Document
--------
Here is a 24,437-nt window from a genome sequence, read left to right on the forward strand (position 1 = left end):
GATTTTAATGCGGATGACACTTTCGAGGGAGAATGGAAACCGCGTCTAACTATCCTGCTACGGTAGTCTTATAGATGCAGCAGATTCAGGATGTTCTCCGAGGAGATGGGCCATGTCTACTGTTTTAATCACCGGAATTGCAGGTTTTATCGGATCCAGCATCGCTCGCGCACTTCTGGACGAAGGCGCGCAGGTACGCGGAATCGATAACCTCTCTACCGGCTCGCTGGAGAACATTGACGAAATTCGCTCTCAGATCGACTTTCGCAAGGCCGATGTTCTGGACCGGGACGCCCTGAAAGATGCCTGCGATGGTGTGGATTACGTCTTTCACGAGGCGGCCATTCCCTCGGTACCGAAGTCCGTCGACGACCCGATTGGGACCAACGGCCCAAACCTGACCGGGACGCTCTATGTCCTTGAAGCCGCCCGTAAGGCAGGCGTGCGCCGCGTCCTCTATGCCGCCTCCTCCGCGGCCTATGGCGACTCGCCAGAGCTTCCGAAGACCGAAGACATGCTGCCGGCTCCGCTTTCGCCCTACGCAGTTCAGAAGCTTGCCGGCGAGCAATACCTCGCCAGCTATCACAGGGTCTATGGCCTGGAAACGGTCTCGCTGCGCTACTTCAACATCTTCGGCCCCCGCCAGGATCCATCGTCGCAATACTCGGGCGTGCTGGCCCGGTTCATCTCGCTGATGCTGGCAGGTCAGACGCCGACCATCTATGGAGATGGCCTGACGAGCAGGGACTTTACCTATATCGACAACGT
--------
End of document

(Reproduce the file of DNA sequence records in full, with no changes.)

Here is a 24,437-nt window from a genome sequence, read left to right on the forward strand (position 1 = left end):
GATTTTAATGCGGATGACACTTTCGAGGGAGAATGGAAACCGCGTCTAACTATCCTGCTACGGTAGTCTTATAGATGCAGCAGATTCAGGATGTTCTCCGAGGAGATGGGCCATGTCTACTGTTTTAATCACCGGAATTGCAGGTTTTATCGGATCCAGCATCGCTCGCGCACTTCTGGACGAAGGCGCGCAGGTACGCGGAATCGATAACCTCTCTACCGGCTCGCTGGAGAACATTGACGAAATTCGCTCTCAGATCGACTTTCGCAAGGCCGATGTTCTGGACCGGGACGCCCTGAAAGATGCCTGCGATGGTGTGGATTACGTCTTTCACGAGGCGGCCATTCCCTCGGTACCGAAGTCCGTCGACGACCCGATTGGGACCAACGGCCCAAACCTGACCGGGACGCTCTATGTCCTTGAAGCCGCCCGTAAGGCAGGCGTGCGCCGCGTCCTCTATGCCGCCTCCTCCGCGGCCTATGGCGACTCGCCAGAGCTTCCGAAGACCGAAGACATGCTGCCGGCTCCGCTTTCGCCCTACGCAGTTCAGAAGCTTGCCGGCGAGCAATACCTCGCCAGCTATCACAGGGTCTATGGCCTGGAAACGGTCTCGCTGCGCTACTTCAACATCTTCGGCCCCCGCCAGGATCCATCGTCGCAATACTCGGGCGTGCTGGCCCGGTTCATCTCGCTGATGCTGGCAGGTCAGACGCCGACCATCTATGGAGATGGCCTGACGAGCAGGGACTTTACCTATATCGACAACGT